I’ve been re-evaluating free antivirus programs in an effort to find the best free antivirus. I think Microsoft Security Essentials is adequate if you don’t engage in risky behavior, and it doesn’t nag and doesn’t expire, both of which are good things. The best detection in the world is no good to you the day after it expires.
If you want something better, the place to look is AV-Comparative’s most recent test. In that roundup, I see four serious contenders: Bitdefender, Avira, Avast, and AVG. Those are the only four programs available for free that passed all of their tests with at least one star.
Avast no longer makes it easy to install itself as a secondary scanner, which means the best choice for a secondary scanner is Bitdefender. That takes Bitdefender out of the running for the front line. I think in an ideal world, I would run Bitdefender as my first line and Avast second. (My philosophy is that the primary should be the best and the secondary should be second-best.)
And Avast isn’t perfect. It expires after a year, requires registration, and its constant notifications get annoying. Do I really need to know each time the virus database is updated? And do I really need to know when it completes a scan? An audible alert when there’s a problem is welcome; audible alerts every time the program does something gets annoying.
That leaves Avira and AVG. Unfortunately, to get full protection from Avira, you have to install a browser toolbar that hijacks your default search engine. I can work around that, but it’s irritating. And it’s ironic, considering some AV programs advertise protecting you from unwanted browser toolbars as a feature.
Avira and Bitdefender are the only two products that scored at least two stars out of three on all of AV-Comparative’s tests, so if the best free protection you can get is paramount, that’s the combination to use.
AVG turned me off long ago because of its required registration process. That seems to be better now, from the reviews I’ve seen, but like Avira, AVG has the same problem of installing a browser toolbar and hijacking the search engine.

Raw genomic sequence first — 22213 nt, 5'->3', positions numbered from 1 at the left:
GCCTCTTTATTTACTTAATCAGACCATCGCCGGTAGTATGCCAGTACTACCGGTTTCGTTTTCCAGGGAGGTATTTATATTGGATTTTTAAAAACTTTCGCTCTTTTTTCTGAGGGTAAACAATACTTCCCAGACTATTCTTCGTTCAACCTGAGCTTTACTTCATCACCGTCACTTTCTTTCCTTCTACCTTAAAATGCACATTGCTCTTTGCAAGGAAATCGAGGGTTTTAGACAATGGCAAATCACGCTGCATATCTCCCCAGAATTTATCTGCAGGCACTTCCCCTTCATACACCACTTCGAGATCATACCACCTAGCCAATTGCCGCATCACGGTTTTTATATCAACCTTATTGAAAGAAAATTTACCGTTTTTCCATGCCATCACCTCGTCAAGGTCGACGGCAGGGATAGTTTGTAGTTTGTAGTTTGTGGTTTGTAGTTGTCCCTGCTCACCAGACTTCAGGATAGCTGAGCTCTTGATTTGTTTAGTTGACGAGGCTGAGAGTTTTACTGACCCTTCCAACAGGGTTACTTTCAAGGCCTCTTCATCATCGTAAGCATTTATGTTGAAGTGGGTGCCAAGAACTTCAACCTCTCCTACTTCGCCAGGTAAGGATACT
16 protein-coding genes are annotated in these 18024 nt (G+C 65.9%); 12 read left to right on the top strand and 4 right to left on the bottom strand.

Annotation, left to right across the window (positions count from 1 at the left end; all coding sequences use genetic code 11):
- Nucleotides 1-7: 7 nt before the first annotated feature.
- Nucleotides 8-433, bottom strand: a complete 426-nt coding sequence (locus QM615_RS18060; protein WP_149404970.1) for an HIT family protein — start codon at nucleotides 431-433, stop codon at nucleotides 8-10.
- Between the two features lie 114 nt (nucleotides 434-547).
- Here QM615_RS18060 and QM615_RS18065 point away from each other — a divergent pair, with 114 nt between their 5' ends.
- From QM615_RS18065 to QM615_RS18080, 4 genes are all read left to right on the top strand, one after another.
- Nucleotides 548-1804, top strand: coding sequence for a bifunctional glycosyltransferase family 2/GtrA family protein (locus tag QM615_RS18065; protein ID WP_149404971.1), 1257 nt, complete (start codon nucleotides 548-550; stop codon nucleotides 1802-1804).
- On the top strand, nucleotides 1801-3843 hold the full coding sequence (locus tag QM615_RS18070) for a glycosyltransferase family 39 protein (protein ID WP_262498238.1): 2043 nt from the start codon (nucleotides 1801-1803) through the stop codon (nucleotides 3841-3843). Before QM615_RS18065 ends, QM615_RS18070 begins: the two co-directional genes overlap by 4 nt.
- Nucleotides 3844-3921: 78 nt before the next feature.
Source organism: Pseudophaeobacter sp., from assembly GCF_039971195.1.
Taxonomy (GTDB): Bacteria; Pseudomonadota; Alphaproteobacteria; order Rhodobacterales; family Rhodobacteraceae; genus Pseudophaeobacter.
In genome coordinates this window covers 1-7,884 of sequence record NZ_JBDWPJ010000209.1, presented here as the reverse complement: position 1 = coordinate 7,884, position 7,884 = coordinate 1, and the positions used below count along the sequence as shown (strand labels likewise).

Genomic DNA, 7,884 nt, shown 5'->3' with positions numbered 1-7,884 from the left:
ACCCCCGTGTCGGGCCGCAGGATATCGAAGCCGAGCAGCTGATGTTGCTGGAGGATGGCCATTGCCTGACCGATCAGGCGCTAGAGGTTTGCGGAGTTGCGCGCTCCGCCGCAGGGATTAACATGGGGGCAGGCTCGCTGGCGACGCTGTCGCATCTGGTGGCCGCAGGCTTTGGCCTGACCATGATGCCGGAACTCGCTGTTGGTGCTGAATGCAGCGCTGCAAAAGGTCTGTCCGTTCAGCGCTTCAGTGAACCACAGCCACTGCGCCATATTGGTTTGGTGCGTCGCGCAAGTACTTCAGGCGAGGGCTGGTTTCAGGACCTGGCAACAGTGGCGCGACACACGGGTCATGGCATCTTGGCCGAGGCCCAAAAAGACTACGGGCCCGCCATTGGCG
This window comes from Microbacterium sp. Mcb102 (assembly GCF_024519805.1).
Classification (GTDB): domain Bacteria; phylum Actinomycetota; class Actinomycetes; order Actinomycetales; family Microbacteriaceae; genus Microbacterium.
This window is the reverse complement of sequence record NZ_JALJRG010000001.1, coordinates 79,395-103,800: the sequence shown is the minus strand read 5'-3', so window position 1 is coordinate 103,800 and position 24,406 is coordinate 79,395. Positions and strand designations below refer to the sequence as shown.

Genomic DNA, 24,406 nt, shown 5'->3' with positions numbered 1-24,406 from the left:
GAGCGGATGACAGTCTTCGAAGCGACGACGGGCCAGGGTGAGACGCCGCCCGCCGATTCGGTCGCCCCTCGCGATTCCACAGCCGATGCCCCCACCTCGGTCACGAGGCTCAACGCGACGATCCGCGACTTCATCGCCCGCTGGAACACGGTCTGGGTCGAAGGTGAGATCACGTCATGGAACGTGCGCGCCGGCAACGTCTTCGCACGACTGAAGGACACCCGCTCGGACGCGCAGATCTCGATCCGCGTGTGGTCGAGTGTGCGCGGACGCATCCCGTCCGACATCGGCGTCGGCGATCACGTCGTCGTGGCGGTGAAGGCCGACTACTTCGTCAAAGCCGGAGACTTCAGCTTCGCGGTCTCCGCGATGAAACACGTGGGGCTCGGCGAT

So if you don’t want your browser search engine hijacked and a mostly useless toolbar chewing up precious screen space, I see three choices, none perfect–but if you can’t expect perfection from paid-for products, you probably can’t expect it from free products either.
1. Settle for Microsoft Security Essentials, run Bitdefender secondary, and minimize your nags while settling for less-than-top-tier protection from your first line of defense. But this also minimizes the chances of either line of defense expiring on you, with the caveat that I don’t know how long Microsoft will provide Security Essentials for Windows XP after Windows XP’s support expires next April. (Then again, the same goes for any other antivirus protection.)
2. Install Bitdefender Free, track down a copy of Avast 7–run MD5 and SHA-1 on it to make sure it’s genuine–install and configure it as the secondary scanner, then upgrade to Avast 8, and put up with Avast’s nagging. This will give you a good one-two punch without hijacking your browser. You’ll have to re-register your secondary scanner in a year, but at least it’s your secondary. If you manage to track down a copy of Avast 7, here are the MD5 and SHA-1 hashes from my copy:
3. Install Avast 8 as your primary scanner, then install Bitdefender 60-second scanner. This gives a better one-two punch than the first option, with the caveat that your primary scanner has to be re-registered every year.
Don’t discount the re-registration problem. Re-registering takes less time than paying to renew a paid program, but if there’s a gap in protection, there’s a gap.
One of my coworkers approached me earlier this year after putting off registering and living with lapsed antivirus for a couple of days. With no protection, that was more than enough time to get infected.
So on my own system, I might go ahead and go with a solution involving Avast. But for my relatives’ systems, I prefer the MSE/Bitdefender option, even though it means relying on the lowest-common denominator as the front-line option. Even low-tier protection is better than no protection. Especially when you can have a top-tier second line of defense to close the gap.